April 2014
Volume 55, Issue 13
ARVO Annual Meeting Abstract  |   April 2014
Exploring Accommodative accuracy in Autism Spectrum Disorder
Author Affiliations & Notes
  • Julie-Anne Little
    Vision Science Research Group, University of Ulster, Coleraine, United Kingdom
  • Pamela Anketell
    Vision Science Research Group, University of Ulster, Coleraine, United Kingdom
  • Lesley Doyle
    Vision Science Research Group, University of Ulster, Coleraine, United Kingdom
  • Kathryn J Saunders
    Vision Science Research Group, University of Ulster, Coleraine, United Kingdom
  • Footnotes
    Commercial Relationships Julie-Anne Little, None; Pamela Anketell, None; Lesley Doyle, None; Kathryn Saunders, None
  • Footnotes
    Support None
Investigative Ophthalmology & Visual Science April 2014, Vol.55, 3769. doi:
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      Julie-Anne Little, Pamela Anketell, Lesley Doyle, Kathryn J Saunders; Exploring Accommodative accuracy in Autism Spectrum Disorder. Invest. Ophthalmol. Vis. Sci. 2014;55(13):3769.

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      © ARVO (1962-2015); The Authors (2016-present)

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Purpose: Atypical visual processing has been reported in autism spectrum disorder (ASD) (see Dakin and Frith 2005 for review), however no data exist exploring accommodative function in this patient group.

Methods: Accommodation and vergence were assessed using an infrared photorefraction system (PowerRefractor III) in a sub-group of children with ASD who had participated in a clinical study of vision (Anketell et al. 2013). The 29 participants (13.2+/-3 years) had good visual acuity (mean -0.16logMAR) and were highly compliant with previous testing. Participants viewed a naturalistic movie target at 5 dioptric demands under four viewing conditions: (i) full binocular, (ii) monocular, (iii) blurred binocular and (iv) blurred monocular. Blur was achieved with a Difference-of-Gaussian target. Individual lens and prism calibration protocols were conducted (Bharadwaj et al. 2013) and calibration applied to the data. The mean of two seconds of stable accommodative and vergence data for each target distance was captured and accommodative and vergence gain slopes and AC/A and CA/C ratios were calculated. Age-matched control children (12.3+/-3.3 years) underwent the same testing procedure. Following full optometric workup all wore appropriate refractive correction.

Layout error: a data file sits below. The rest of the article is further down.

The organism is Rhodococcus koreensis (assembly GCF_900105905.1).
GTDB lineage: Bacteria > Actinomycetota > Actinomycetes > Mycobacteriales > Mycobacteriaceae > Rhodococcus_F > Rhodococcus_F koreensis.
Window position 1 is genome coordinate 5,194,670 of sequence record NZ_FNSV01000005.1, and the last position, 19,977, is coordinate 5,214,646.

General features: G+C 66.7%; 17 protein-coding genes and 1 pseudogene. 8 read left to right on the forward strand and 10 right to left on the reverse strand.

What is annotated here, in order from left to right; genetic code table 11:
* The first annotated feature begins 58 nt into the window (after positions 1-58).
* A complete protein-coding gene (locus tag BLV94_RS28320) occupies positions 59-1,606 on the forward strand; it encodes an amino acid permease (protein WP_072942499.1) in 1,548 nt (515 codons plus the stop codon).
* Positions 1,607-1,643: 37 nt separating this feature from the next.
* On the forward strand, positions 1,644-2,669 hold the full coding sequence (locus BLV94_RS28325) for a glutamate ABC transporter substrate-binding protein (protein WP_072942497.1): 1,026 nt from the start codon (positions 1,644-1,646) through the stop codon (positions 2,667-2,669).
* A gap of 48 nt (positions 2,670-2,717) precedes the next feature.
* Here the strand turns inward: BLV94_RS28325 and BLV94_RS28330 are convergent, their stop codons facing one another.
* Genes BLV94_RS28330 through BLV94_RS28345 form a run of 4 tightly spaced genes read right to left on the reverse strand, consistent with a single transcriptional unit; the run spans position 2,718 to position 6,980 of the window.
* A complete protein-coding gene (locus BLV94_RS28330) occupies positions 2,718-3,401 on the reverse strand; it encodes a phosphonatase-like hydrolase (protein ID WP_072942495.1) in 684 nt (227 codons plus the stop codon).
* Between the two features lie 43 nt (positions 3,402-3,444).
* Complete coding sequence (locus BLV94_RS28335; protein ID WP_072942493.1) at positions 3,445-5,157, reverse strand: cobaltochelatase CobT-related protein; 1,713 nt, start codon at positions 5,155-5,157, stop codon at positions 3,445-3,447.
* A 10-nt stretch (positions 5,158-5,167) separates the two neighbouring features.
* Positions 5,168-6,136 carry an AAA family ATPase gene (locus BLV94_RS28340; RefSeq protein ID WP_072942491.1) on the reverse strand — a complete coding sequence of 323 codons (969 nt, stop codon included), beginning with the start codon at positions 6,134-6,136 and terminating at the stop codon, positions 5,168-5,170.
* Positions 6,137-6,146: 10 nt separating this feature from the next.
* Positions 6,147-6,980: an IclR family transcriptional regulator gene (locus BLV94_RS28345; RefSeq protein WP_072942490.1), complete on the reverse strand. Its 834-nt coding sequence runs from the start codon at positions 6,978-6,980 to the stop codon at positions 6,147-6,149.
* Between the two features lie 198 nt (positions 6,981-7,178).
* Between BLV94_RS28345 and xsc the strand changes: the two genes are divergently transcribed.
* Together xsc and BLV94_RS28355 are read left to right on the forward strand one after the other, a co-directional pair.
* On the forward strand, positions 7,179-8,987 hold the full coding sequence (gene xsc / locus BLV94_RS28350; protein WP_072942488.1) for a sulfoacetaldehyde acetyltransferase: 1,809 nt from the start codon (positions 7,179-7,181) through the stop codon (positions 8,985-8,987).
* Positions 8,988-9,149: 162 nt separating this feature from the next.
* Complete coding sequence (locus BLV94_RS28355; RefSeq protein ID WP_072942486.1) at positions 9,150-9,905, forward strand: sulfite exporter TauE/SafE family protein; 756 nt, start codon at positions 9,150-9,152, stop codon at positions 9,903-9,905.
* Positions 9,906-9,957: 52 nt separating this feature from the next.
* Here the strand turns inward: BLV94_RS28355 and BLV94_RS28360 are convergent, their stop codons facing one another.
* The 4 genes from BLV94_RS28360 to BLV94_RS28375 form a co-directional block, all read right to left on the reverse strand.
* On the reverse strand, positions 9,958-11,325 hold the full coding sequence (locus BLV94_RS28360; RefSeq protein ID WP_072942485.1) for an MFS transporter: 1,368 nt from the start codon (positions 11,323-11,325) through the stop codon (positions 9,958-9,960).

Results: Accommodative gain slopes for the ASD group were significantly lower than those of controls for full binocular viewing (condition i) (ASD: 0.74+/-0.18; controls 0.87+/-0.22; one way ANOVA F(1,66)=6.78 p=0.01). There was no significant difference in accommodative gain between ASD and control data under the other conditions, however the loss of a disparity cue (condition ii) tended to affect accommodative accuracy more than the loss of a blur cue (condition iii). While seven ASD children (24%) had high AC/A or CA/C ratios outside the 95th centile derived from control data, overall there was no significant difference between CA/C and AC/A ratios found between groups. In both participant groups, those with lower accommodative gains had high AC/A ratios relative to their CA/C ratios (p<0.03).

Conclusions: In general, despite good visual function in the ASD group, accommodative responses were reduced, and there was evidence of anomalous coupling of accommodation and convergence.

Keywords: 404 accommodation • 434 binocular vision/stereopsis • 467 clinical laboratory testing  

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